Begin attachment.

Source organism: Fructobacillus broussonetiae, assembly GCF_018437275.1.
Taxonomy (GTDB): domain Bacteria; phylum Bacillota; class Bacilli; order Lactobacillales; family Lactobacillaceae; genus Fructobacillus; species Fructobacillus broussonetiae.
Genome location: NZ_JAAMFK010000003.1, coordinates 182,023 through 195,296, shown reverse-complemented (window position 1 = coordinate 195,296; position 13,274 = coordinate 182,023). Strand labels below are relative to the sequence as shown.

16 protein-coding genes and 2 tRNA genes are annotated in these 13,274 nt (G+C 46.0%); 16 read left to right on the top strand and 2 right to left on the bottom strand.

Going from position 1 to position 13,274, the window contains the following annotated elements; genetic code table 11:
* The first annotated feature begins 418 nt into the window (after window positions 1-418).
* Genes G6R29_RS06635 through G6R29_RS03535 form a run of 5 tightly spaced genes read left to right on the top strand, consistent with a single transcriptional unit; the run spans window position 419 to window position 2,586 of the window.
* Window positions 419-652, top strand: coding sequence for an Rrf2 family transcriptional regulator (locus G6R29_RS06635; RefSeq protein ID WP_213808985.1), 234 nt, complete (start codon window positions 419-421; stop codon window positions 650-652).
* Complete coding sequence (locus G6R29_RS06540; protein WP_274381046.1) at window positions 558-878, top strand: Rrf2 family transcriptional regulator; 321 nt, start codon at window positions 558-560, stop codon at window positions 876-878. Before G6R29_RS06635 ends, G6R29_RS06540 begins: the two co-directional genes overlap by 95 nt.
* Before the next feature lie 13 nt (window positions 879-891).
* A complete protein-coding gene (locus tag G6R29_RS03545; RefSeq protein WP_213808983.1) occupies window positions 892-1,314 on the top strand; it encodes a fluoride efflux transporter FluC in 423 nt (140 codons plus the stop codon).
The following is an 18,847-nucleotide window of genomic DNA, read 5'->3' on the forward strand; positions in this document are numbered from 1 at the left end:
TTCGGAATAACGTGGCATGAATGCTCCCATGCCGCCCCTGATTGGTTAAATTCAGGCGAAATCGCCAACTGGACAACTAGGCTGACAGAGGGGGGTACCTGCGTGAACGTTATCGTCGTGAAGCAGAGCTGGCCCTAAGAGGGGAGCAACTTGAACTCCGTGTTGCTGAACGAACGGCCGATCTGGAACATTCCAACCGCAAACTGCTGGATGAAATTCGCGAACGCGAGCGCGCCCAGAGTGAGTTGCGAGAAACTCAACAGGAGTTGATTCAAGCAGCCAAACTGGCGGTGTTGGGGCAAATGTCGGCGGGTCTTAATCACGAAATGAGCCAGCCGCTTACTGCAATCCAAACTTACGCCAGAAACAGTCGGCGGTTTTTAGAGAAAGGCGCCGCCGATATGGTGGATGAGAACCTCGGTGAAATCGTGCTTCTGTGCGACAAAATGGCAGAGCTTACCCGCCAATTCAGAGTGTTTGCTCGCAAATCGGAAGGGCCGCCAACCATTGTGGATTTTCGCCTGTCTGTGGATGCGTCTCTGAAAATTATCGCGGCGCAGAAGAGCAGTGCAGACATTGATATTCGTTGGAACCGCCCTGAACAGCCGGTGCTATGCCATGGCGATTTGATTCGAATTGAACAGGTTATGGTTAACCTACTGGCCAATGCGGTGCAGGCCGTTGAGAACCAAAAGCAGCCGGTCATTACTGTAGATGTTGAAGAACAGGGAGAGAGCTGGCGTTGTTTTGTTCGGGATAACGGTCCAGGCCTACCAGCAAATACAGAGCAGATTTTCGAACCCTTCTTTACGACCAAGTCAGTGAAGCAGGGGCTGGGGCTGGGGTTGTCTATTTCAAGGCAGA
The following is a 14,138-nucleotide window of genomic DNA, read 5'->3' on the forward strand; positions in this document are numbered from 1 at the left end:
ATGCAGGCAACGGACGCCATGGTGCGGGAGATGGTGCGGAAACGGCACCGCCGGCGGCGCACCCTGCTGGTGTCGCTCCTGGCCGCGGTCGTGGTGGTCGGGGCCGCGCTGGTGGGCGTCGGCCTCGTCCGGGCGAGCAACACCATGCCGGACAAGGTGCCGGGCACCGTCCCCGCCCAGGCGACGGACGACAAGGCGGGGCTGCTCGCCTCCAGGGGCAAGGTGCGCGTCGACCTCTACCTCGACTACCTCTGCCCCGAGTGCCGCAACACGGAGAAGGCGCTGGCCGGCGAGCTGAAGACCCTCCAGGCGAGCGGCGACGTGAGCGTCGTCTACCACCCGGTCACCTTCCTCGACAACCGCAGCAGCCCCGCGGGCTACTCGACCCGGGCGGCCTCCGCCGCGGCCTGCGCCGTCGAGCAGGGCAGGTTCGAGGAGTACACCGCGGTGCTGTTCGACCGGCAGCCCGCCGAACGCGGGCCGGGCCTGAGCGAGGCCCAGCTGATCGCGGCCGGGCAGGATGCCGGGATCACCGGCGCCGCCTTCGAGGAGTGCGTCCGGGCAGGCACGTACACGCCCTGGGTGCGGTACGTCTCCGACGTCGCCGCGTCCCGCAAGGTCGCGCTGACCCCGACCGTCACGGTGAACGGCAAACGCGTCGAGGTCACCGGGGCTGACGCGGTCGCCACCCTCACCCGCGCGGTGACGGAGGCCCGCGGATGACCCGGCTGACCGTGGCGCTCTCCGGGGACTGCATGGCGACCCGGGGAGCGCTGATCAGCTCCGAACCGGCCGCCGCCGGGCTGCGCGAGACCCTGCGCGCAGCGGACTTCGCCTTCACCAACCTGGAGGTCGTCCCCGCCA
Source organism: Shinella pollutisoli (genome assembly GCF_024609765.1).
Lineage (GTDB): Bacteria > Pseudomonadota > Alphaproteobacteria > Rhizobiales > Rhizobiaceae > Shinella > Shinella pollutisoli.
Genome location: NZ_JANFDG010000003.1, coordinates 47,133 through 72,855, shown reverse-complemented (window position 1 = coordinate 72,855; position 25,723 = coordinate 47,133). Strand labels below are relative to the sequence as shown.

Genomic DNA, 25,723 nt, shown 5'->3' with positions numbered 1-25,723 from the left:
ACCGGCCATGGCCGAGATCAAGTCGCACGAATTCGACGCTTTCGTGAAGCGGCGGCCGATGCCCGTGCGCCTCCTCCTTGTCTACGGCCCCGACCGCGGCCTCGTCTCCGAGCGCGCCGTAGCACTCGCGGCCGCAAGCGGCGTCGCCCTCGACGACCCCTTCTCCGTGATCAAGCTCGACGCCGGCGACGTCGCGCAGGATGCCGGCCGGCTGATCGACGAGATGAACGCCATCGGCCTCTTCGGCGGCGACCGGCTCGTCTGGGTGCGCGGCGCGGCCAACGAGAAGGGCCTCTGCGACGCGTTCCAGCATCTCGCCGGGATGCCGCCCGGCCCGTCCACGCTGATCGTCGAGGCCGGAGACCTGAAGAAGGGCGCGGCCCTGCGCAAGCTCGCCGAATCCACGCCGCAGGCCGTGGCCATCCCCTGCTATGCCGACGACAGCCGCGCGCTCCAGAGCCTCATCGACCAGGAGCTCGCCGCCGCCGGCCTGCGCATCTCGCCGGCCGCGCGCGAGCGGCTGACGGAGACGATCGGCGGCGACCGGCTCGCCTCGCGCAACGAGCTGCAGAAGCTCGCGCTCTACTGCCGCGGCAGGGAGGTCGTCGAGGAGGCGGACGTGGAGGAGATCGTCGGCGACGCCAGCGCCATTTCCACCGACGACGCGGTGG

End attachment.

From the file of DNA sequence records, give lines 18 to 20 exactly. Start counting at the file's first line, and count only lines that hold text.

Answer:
Genome location: NZ_JANFDG010000003.1, coordinates 47,133 through 72,855, shown reverse-complemented (window position 1 = coordinate 72,855; position 25,723 = coordinate 47,133). Strand labels below are relative to the sequence as shown.

Genomic DNA, 25,723 nt, shown 5'->3' with positions numbered 1-25,723 from the left:
ACCGGCCATGGCCGAGATCAAGTCGCACGAATTCGACGCTTTCGTGAAGCGGCGGCCGATGCCCGTGCGCCTCCTCCTTGTCTACGGCCCCGACCGCGGCCTCGTCTCCGAGCGCGCCGTAGCACTCGCGGCCGCAAGCGGCGTCGCCCTCGACGACCCCTTCTCCGTGATCAAGCTCGACGCCGGCGACGTCGCGCAGGATGCCGGCCGGCTGATCGACGAGATGAACGCCATCGGCCTCTTCGGCGGCGACCGGCTCGTCTGGGTGCGCGGCGCGGCCAACGAGAAGGGCCTCTGCGACGCGTTCCAGCATCTCGCCGGGATGCCGCCCGGCCCGTCCACGCTGATCGTCGAGGCCGGAGACCTGAAGAAGGGCGCGGCCCTGCGCAAGCTCGCCGAATCCACGCCGCAGGCCGTGGCCATCCCCTGCTATGCCGACGACAGCCGCGCGCTCCAGAGCCTCATCGACCAGGAGCTCGCCGCCGCCGGCCTGCGCATCTCGCCGGCCGCGCGCGAGCGGCTGACGGAGACGATCGGCGGCGACCGGCTCGCCTCGCGCAACGAGCTGCAGAAGCTCGCGCTCTACTGCCGCGGCAGGGAGGTCGTCGAGGAGGCGGACGTGGAGGAGATCGTCGGCGACGCCAGCGCCATTTCCACCGACGACGCGGTGG